I don't know how well this will work with a three year old. My just turned 5 year old who highly objects to quiet time needed a second chance on the 10 minutes of silence every day for the first week! I tried really hard not to be frustrated and just gave him a quick SHH with an "oops" look on my face and he quieted back down.
If they can be in separate rooms, I might try audio books, magnadoodle, 3 small toys, etc. And I would definitely step up the time gradually.post #5 of 82/17/12 at 10:44amThread Starter
GraceandGranola- I like the idea of doing rest time in community-- and I think, once they are a little older, that might work. But right now when they are together, they are loud. :) And they share a bedroom, so I've had to send one to my room each time.
We're at 30 minutes, but DS2 still comes out 1 or 2x during that period.
DS1 expressed an interest in having his own CDs to put in the CD player- I may try that. But really, let's be honest-- my firstborn is not the problem. He likes being alone and quiet. It's my monkey boy who has a harder time.
So... any other suggestions targeting a 3 year old are more than welcome. I will try to put together some "Quiet Time Boxes" before baby arrives. I'm trying to get him interested in picture books that you can "read" to yourself (think Goodnight Gorilla.) He likes taking things apart. Hmmm. I've also tried making short CDs with gentle music that last as long as rest time should-- saying, "come out when the music stops!" Maybe it's time for a new playlist. I'll try that today.post #6 of 82/17/12 at 11:08am
I use music. My ds is 3.5 and could be transitioned out of napping now, but I need a break in the day (I have a 5 mnth old) and with a rest time he gets more evening time with dad. Anyway, sometimes he sleeps, sometimes he just rests in bed. We got him some headphones, and he gets to pick an album to listen to on the mp3 player. When the music is over, he can get up. He's not always enthusiastic about rest time, but he really likes listening to music. Having the headphones made it special, and I think helps him stay in one place. Now I can just do a cd in the stereo in the bedroom and that's fine. oh, and the type of music seems to make no difference - he can pick the craziest stuff to rest to, and still sleep to it if tired.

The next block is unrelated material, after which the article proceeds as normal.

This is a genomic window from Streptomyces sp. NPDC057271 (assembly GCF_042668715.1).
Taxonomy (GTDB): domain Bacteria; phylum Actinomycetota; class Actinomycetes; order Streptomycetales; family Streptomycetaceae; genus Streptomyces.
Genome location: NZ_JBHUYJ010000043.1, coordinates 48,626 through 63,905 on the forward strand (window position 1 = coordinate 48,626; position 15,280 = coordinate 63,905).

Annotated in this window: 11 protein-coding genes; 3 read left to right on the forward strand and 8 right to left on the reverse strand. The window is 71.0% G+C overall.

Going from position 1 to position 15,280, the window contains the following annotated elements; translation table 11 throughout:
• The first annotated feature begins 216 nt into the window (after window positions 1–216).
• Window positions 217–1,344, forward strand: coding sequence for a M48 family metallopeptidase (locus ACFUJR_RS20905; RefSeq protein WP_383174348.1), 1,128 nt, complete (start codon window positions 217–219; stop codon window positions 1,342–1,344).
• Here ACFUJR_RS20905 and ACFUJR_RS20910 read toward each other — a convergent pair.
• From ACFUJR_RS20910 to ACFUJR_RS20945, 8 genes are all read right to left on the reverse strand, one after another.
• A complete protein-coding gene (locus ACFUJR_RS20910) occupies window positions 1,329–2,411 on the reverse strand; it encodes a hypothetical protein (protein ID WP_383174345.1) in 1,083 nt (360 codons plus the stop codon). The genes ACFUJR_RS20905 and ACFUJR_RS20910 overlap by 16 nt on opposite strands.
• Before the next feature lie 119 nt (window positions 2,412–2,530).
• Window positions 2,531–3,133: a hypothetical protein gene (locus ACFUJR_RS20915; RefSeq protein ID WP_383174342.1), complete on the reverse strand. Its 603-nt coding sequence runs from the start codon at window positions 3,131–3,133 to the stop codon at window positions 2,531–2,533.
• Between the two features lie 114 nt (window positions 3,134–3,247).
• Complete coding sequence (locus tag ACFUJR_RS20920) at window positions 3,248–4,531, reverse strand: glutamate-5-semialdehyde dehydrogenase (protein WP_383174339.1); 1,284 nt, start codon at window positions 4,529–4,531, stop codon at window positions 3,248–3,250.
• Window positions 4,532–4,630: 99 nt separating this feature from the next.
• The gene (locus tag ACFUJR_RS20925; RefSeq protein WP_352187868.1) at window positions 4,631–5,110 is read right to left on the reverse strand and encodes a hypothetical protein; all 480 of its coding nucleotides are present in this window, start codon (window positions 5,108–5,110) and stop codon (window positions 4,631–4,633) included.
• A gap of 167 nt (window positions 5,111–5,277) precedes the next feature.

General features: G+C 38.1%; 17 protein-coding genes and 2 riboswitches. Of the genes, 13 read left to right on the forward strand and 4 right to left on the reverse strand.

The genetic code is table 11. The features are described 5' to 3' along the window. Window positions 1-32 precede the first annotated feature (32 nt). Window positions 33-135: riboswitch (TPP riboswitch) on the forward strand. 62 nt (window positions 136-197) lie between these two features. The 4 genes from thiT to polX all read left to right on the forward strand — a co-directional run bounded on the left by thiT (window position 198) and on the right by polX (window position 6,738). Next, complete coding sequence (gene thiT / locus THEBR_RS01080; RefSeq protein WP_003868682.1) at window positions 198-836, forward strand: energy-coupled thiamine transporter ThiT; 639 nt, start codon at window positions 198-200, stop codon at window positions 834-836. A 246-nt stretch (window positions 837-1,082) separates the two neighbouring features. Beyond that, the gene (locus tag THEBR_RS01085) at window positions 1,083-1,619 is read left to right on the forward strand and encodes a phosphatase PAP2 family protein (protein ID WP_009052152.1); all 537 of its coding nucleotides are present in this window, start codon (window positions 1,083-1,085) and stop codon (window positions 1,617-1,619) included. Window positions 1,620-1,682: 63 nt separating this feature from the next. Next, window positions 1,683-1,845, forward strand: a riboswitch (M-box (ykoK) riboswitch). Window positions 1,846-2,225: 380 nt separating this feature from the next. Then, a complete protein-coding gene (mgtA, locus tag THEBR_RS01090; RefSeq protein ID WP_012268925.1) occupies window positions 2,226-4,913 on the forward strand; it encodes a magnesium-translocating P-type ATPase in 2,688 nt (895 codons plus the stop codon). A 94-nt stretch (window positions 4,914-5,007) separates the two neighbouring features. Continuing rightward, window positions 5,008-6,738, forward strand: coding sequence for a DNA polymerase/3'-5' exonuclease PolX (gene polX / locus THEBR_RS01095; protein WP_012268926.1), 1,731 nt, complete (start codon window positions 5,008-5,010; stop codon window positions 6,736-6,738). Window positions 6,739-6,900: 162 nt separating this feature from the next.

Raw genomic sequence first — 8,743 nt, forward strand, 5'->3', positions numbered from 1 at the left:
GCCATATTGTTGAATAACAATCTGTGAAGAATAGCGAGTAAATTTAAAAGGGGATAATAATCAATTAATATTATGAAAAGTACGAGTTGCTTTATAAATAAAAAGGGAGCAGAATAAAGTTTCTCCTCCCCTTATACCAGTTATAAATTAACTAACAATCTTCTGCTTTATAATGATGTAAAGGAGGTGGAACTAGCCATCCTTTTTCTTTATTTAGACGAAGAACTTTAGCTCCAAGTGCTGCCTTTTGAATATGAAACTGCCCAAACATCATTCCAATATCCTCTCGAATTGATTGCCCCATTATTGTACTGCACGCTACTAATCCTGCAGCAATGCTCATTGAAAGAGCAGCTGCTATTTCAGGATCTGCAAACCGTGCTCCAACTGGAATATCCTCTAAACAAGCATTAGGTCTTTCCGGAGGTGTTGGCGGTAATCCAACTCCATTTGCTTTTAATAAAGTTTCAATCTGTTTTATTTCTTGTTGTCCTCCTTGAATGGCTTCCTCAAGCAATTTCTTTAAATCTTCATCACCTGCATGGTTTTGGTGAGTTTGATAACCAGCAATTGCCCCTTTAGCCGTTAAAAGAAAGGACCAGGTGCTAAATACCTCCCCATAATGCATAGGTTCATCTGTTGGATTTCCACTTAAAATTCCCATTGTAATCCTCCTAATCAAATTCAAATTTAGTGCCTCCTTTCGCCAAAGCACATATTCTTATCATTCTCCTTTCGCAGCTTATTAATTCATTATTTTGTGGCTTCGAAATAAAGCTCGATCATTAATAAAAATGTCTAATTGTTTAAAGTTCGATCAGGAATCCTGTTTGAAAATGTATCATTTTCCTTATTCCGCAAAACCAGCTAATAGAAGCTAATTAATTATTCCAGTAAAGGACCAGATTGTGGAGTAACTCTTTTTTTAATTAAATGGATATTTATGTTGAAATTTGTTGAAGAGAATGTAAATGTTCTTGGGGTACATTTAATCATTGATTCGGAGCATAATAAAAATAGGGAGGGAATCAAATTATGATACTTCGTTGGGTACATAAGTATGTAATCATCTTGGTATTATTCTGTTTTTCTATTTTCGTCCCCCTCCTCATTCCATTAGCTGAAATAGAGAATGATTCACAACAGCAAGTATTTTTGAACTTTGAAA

... off to check out quiet time boxes for when the current plan ceases to work ... :)post #7 of 82/17/12 at 4:49pmThread Starterpost #8 of 82/17/12 at 7:13pm
it's a big old cowon iaudio that I got years ago to bring my music collection with me for a year abroad. So it was not a nap- or kid-oriented purchase. My brother got his kids (2 and 4yrs old at the time i think) ipod shuffles and i believe has found them to be a good kid product. Anything small would probably work. I'd look for one with no screen/touch pad (or a really basic/limited screen) so messing with the player doesn't become the activity.